Oklahoma City

ACT scores up, but test participation shows decline in state – Oklahoma City, Oklahoma

Oklahoma City, Oklahoma 2021-10-18 17:08:00 –

Although few students in Oklahoma took the ACT test during the last school year, the overall score of the students who took the test increased by one point. (Photo by Jeswin Thomas of Unsplash)

Oklahoma’s average ACT composite score increased by 1 point in 2021, but far fewer students took the exam due to the pandemic cancellation.

According to recently released data, the 2021 state class averaged 19.7 in ACT. The national average of the exam was 20.3 and the maximum score was 35.

However, Oklahoma’s participation rate dropped to an estimated 58% years after reaching 100% due to the state’s requirement that all 11th graders take college preparatory exams at school for accountability. Almost all Oklahoma districts manage ACT, but some districts use SAT.

These students were in grade 11 in 2020, when state tests were canceled at the start of the COVID-19 pandemic. All states received federal exemptions from testing that year.

The Oklahoma Department of Education was due to pay for ACT or SAT administration in the fall of 2020, but the Legislature cut its budget by $ 78 million, including a $ 5.4 million reduction for testing.

Students can take the exam themselves at exam centers nationwide, but there are barriers to taking the exam, including costs, transportation costs, work and family obligations, and coronavirus-related closures.

This year, the state has expanded the exams offered to students using federal COVID-19 relief funding. The school can offer ACT, SAT, and PSAT optional test dates for students in grades 10-12. PSAT is a qualification exam for the National Merit Scholarship Program.

Starting in 2017, Oklahoma began offering either ACT or SAT to all juniors free of charge during class hours. The average elderly for the year was 19.4 composites, 1 point compared to the previous year.

Score drops usually occur as the test taker’s pool expands.

However, nationally, both the number of students taking ACT and the average score have declined. According to ACT, the average overall score of 2021 graduates in the United States, 20.3, fell from 20.6 in 2020 to the lowest score in more than 10 years.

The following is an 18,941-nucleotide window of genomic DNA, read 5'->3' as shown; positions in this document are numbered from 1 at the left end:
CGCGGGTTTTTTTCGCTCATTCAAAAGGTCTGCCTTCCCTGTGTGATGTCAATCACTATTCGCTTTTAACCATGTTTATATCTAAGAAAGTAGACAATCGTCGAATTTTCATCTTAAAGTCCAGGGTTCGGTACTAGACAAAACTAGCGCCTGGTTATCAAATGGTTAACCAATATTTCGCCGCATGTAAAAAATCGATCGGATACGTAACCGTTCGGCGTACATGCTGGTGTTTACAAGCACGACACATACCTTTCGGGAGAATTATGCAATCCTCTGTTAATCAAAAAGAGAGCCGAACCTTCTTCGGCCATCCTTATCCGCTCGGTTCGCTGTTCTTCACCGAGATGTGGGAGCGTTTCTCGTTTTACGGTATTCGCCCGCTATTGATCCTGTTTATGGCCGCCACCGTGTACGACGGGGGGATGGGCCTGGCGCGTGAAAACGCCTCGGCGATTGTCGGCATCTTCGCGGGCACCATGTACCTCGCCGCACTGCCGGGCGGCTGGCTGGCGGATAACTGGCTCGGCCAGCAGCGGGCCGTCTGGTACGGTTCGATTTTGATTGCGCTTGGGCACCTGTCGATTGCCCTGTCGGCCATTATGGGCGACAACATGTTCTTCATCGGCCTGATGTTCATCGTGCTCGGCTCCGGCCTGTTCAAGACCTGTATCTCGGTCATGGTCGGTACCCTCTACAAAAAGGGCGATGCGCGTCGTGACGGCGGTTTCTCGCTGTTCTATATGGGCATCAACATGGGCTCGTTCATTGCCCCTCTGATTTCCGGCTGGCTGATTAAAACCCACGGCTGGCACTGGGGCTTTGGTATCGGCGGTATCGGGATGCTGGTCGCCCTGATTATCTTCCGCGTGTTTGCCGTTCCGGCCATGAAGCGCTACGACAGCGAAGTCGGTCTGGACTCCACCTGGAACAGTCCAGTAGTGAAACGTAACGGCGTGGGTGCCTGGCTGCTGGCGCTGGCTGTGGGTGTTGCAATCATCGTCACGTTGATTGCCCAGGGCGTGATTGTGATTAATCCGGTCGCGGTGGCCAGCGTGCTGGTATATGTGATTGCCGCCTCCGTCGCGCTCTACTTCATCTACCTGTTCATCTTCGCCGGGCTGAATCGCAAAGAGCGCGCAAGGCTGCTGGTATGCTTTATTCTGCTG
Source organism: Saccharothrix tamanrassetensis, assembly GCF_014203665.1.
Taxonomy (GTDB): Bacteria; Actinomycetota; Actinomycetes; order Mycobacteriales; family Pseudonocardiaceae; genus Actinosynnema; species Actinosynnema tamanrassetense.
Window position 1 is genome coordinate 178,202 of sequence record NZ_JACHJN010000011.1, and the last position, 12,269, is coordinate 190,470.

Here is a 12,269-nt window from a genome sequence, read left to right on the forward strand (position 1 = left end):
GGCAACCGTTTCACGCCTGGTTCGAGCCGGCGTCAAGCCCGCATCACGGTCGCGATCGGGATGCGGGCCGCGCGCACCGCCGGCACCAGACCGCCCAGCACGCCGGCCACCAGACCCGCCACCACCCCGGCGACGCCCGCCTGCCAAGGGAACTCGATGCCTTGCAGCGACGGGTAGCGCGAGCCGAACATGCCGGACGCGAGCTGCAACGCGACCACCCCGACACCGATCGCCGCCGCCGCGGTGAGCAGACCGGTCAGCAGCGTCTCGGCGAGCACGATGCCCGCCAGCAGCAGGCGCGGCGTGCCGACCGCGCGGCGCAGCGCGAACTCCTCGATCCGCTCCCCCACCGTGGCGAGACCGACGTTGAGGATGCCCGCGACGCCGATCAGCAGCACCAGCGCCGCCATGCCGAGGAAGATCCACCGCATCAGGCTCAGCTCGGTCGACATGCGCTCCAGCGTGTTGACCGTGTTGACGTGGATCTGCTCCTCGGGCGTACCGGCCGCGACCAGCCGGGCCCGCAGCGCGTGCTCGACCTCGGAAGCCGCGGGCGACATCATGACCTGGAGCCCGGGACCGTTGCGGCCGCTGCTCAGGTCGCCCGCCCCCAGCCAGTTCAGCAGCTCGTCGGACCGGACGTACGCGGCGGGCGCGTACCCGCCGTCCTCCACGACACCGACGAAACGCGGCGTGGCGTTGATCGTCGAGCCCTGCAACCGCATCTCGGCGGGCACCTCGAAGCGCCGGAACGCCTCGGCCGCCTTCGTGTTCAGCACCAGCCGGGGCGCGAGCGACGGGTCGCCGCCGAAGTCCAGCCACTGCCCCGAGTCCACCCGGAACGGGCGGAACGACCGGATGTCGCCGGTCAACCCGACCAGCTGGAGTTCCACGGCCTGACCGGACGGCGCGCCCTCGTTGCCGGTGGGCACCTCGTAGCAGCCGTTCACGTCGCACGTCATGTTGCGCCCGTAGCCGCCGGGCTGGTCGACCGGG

In the 2021 class, only 1.3 million students took ACT, while 1.7 million graduates in 2020 and 2 million in 2017. According to the university board, far fewer students took the SAT.

Most universities across the country have chosen not to require students to submit standardized test scores, and their policies have expanded significantly since 2020. This is good news for students, especially those with different backgrounds. Fair & Open Testing, or Fair Test, is an advocacy group that works to eliminate prejudice and misuse of standardized testing.

The test option school considers the applicant’s grade average, class rank and other achievements. The list of test option schools managed by FairTest includes approximately 20 University of Oklahoma.

“In general, schools that have adopted the test option have gained more applicants, more qualified applicants, and more diversity,” Schaefer said. “This is beneficial to both the student and the admissions office.”

According to university data, the University of Oklahoma’s freshman classes in Norman are the most diverse in school history. Of the 4,595 freshmen, 38% are not white, 25% are first-generation students, and no parents have a bachelor’s degree.

Data show that only 65% ​​of applications reported ACT or SAT scores, compared to nearly 99% in 2020.

Oklahoma State University in Stillwater also reports that it accepts the most diverse classes of students to date, with historically marginalized and undervalued students accounting for 30% of the next class. increase. Twenty percent of freshman classes are first-generation students.

Schaefer said he believes that many universities will maintain their test option policy after the pandemic.

Oklahoma Watch is a non-profit, non-partisan news agency that creates detailed and exploratory content on the various issues facing the state. For more Oklahoma Watch content, go to the following URL: oklahomawatch.org..



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